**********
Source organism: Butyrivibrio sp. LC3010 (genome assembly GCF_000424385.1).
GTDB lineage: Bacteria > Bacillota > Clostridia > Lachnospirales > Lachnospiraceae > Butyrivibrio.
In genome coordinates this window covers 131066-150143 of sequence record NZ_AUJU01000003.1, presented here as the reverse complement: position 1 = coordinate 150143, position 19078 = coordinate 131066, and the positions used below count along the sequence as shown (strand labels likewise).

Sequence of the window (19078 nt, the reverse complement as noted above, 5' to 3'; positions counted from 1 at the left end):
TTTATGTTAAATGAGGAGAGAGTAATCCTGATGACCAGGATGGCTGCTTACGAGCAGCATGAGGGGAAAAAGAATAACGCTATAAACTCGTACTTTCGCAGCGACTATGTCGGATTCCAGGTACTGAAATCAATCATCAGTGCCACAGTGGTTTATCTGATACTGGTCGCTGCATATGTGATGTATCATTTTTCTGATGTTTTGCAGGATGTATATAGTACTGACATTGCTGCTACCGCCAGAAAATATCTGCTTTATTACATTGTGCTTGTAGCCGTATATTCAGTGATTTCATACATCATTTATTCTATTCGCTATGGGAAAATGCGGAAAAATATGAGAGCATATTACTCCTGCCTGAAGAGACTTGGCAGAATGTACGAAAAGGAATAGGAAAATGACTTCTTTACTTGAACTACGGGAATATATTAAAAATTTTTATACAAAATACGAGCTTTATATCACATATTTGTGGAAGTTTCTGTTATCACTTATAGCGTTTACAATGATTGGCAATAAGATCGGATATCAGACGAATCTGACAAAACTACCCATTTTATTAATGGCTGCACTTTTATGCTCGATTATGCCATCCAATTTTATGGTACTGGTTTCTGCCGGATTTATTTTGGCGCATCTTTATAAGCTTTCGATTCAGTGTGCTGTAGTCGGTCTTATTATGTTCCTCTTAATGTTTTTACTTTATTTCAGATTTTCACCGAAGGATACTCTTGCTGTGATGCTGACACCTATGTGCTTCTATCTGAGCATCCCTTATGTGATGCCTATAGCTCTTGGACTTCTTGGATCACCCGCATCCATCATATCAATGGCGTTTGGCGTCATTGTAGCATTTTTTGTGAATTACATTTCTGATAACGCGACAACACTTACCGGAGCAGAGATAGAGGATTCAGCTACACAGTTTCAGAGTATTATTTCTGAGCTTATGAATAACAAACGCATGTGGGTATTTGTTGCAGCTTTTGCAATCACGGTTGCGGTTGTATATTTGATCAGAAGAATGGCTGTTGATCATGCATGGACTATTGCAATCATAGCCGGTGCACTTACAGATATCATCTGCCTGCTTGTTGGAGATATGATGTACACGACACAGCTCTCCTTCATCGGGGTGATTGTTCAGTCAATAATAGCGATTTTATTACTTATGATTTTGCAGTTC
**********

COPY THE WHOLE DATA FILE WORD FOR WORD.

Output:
Source organism: Butyrivibrio sp. LC3010 (genome assembly GCF_000424385.1).
GTDB lineage: Bacteria > Bacillota > Clostridia > Lachnospirales > Lachnospiraceae > Butyrivibrio.
In genome coordinates this window covers 131066-150143 of sequence record NZ_AUJU01000003.1, presented here as the reverse complement: position 1 = coordinate 150143, position 19078 = coordinate 131066, and the positions used below count along the sequence as shown (strand labels likewise).

Sequence of the window (19078 nt, the reverse complement as noted above, 5' to 3'; positions counted from 1 at the left end):
TTTATGTTAAATGAGGAGAGAGTAATCCTGATGACCAGGATGGCTGCTTACGAGCAGCATGAGGGGAAAAAGAATAACGCTATAAACTCGTACTTTCGCAGCGACTATGTCGGATTCCAGGTACTGAAATCAATCATCAGTGCCACAGTGGTTTATCTGATACTGGTCGCTGCATATGTGATGTATCATTTTTCTGATGTTTTGCAGGATGTATATAGTACTGACATTGCTGCTACCGCCAGAAAATATCTGCTTTATTACATTGTGCTTGTAGCCGTATATTCAGTGATTTCATACATCATTTATTCTATTCGCTATGGGAAAATGCGGAAAAATATGAGAGCATATTACTCCTGCCTGAAGAGACTTGGCAGAATGTACGAAAAGGAATAGGAAAATGACTTCTTTACTTGAACTACGGGAATATATTAAAAATTTTTATACAAAATACGAGCTTTATATCACATATTTGTGGAAGTTTCTGTTATCACTTATAGCGTTTACAATGATTGGCAATAAGATCGGATATCAGACGAATCTGACAAAACTACCCATTTTATTAATGGCTGCACTTTTATGCTCGATTATGCCATCCAATTTTATGGTACTGGTTTCTGCCGGATTTATTTTGGCGCATCTTTATAAGCTTTCGATTCAGTGTGCTGTAGTCGGTCTTATTATGTTCCTCTTAATGTTTTTACTTTATTTCAGATTTTCACCGAAGGATACTCTTGCTGTGATGCTGACACCTATGTGCTTCTATCTGAGCATCCCTTATGTGATGCCTATAGCTCTTGGACTTCTTGGATCACCCGCATCCATCATATCAATGGCGTTTGGCGTCATTGTAGCATTTTTTGTGAATTACATTTCTGATAACGCGACAACACTTACCGGAGCAGAGATAGAGGATTCAGCTACACAGTTTCAGAGTATTATTTCTGAGCTTATGAATAACAAACGCATGTGGGTATTTGTTGCAGCTTTTGCAATCACGGTTGCGGTTGTATATTTGATCAGAAGAATGGCTGTTGATCATGCATGGACTATTGCAATCATAGCCGGTGCACTTACAGATATCATCTGCCTGCTTGTTGGAGATATGATGTACACGACACAGCTCTCCTTCATCGGGGTGATTGTTCAGTCAATAATAGCGATTTTATTACTTATGATTTTGCAGTTC